A carpenter, Christian Riisager,
however, built a small 22
kW wind turbine (39K, JPEG) in his own back yard using the
Gedser Wind Turbine design as a point of departure. He used inexpensive
standard components (e.g. an electric motor as generator, and
car parts for gear and mechanical brake) wherever possible.
turbine became a success with many private households around
Denmark, and his success gave the present day Danish wind turbine
manufacturers their inspiration to start designing their own
wind turbines from around 1980.
© 1996 Copyright The Electricity Museum, Bjerringbro, Denmark).
from the secret testing grounds of Vestas Wind Systems in 1979:
The engineer Léon Bjervig next to his 12 kW 7.3 m rotor
diameter Darrieus "biplane" machine.
Picture © BTM Consult 1979.
designs, including the Riisager design were partly based on solid
experience from the classical Gedser wind
turbine, or classical slow moving multi-bladed American "wind
roses", others were more revolutionary including vertical
axis Darrieus machines,
machines using flaps for power
control, or hydraulics for the transmission system, etc.
etc. Most machines were very small by today's standards, usually
5 to 11 kW.
Tvind 2 MW Machine
One important exception
to the rule of small machines was the Tvind 2 MW machine,
a fairly revolutionary machine, (in a political sense, too, having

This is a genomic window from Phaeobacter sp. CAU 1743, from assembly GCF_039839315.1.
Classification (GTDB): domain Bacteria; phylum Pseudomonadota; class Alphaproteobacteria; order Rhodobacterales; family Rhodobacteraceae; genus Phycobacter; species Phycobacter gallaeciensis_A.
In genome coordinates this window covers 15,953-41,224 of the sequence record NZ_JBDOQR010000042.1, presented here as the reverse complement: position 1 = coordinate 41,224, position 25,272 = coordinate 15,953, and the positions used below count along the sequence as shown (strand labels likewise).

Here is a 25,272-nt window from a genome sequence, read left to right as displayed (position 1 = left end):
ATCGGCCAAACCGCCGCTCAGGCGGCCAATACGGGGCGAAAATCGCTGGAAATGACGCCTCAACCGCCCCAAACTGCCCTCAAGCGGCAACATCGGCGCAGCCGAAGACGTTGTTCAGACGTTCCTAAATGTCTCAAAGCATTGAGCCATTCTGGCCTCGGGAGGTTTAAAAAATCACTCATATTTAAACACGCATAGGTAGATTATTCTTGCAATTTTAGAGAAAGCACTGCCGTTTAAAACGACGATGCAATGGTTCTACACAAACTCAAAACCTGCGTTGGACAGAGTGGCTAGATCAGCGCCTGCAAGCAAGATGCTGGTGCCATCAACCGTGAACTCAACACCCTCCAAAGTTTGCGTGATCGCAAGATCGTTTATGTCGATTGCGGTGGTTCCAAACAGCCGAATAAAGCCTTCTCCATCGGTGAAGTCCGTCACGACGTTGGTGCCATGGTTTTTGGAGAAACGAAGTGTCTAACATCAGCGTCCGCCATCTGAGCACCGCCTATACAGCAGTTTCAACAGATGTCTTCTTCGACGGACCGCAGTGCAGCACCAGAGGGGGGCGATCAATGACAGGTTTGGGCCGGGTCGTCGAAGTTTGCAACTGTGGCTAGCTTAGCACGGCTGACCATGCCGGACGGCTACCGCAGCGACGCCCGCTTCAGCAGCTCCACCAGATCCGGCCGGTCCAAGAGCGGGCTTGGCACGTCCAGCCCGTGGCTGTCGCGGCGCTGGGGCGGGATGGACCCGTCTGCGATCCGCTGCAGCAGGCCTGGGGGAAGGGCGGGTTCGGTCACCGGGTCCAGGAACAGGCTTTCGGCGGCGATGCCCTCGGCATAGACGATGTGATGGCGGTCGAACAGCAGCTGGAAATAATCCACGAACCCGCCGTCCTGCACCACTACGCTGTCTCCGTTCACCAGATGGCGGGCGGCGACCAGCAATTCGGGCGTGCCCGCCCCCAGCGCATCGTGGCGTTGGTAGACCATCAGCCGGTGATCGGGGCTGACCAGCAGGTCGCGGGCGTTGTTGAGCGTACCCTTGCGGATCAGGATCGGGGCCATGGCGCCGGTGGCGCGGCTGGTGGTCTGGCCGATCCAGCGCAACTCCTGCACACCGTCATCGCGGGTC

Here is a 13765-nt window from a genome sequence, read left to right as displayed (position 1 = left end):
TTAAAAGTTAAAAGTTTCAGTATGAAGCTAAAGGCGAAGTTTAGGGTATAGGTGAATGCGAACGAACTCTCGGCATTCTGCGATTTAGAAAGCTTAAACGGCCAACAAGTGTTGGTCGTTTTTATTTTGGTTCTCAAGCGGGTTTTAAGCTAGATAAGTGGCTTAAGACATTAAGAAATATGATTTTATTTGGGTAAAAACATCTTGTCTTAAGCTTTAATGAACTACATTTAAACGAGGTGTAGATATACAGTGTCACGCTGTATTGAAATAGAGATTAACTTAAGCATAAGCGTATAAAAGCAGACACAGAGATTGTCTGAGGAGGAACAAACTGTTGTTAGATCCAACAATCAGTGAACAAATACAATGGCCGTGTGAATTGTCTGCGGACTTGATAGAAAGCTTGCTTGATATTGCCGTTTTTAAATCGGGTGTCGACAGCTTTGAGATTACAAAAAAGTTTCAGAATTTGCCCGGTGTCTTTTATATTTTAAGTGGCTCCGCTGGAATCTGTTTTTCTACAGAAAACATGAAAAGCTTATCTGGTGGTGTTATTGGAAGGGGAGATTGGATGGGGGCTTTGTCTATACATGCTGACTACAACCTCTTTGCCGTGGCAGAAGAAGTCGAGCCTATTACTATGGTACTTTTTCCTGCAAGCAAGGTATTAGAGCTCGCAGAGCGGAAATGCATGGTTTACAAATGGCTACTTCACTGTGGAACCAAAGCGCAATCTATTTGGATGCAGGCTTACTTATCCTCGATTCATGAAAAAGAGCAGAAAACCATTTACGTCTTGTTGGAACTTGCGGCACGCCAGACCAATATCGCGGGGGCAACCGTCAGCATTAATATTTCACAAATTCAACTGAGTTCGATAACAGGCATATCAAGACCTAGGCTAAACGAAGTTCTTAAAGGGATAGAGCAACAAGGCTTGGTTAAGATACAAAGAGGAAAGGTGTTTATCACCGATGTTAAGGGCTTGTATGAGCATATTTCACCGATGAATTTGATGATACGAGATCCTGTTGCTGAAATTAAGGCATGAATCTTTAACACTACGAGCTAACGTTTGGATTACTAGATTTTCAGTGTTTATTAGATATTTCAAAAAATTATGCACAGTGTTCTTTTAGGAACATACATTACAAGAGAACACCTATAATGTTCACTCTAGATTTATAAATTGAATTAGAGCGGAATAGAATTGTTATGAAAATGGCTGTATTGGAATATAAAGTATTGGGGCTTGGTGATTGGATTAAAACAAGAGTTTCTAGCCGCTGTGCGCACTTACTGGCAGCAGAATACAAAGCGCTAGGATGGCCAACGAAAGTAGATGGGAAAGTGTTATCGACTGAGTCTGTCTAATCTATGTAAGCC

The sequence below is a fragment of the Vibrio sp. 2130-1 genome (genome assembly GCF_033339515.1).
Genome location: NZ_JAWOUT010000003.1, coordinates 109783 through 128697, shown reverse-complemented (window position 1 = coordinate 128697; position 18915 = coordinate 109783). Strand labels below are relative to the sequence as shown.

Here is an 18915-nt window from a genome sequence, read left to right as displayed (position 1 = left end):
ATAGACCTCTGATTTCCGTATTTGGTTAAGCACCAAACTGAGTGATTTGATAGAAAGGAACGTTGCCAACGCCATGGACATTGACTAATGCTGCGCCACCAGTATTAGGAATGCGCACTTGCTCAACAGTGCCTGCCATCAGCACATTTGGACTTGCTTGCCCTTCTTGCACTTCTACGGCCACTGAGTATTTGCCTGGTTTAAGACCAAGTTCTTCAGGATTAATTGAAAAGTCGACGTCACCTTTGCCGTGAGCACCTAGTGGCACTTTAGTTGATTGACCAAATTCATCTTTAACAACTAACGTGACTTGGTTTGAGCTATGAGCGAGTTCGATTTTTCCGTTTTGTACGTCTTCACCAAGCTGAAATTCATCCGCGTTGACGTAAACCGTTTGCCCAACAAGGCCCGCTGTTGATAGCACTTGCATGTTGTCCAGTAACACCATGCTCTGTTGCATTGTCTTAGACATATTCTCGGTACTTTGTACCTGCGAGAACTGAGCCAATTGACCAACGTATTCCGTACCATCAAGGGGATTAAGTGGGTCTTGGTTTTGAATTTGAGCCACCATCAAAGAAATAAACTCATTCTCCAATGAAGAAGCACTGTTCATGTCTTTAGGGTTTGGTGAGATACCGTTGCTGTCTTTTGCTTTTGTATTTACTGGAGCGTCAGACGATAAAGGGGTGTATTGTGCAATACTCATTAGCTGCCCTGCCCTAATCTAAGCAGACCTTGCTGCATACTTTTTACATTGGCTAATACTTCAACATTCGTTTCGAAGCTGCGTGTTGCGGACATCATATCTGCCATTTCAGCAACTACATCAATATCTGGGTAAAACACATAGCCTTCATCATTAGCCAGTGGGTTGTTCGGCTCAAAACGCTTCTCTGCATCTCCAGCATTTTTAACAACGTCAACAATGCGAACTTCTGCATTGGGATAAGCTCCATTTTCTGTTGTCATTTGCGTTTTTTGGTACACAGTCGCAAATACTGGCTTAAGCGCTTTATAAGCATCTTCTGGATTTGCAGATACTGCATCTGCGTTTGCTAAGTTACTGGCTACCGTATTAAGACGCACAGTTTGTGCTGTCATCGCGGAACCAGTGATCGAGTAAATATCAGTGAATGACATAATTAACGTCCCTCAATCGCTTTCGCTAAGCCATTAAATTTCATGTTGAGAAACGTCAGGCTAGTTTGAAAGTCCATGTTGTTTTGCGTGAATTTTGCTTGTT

been built by idealist volunteers, practising gender quotas and
other politically correct activities, including waving Chairman
Mao's little red book.) The machine is a downwind
machine with 54 m rotor diameter running at variable speed with
a synchronous generator,
and indirect grid connection
using power electronics. The machine is still running nicely.
(Photograph © 1998 Soren Krohn)
Early Danish wind turbine development was
thus a far cry from simultaneous government sponsored research
programmes on very large machines in Germany, USA, Sweden, the
UK, or Canada.
the end, improved versions of the classical, three-bladed upwind
design from the Gedser wind turbine appeared as the commercial
winner of this wild competition, but admittedly not without a
number of wreckages, mechanical, and financial.
Risoe National Laboratory was really born to become
the Danish answer to Los Alamos, i.e. the national centre for
nuclear research. Today it is far better known for its work on
National Laboratory's Department of Wind Energy and Atmospheric
Physics has a staff of some 100 people working on basic research
into aeroelastics, i.e. the interaction between aerodynamics
and structural dynamics, on wind turbine technology, and
wind resource assessment. It also has a separate, small, commercial
activity dealing with type approval of wind turbines.
was originally founded with this last purpose in mind, when the
Danish Government instituted a support programme for the erection
of wind turbines in Denmark. In order to protect the buyers of
wind turbines (and their surroundings) the Government required
that all supported wind turbines be type approved for safety.
The strict safety regulations (including requirements for dual
braking systems) indirectly helped developing safer and more
reliable wind turbines. (The support programme was abandoned
The Bonus 30 kW machine (21K, JPEG) manufactured
from 1980 is an example of one of the early models from present
most other Danish manufacturers, the company was originally a
manufacturer of agricultural machinery.
basic design in these machines was developed much further in
subsequent generations of wind turbines.
copyright Bonus Energy A/S).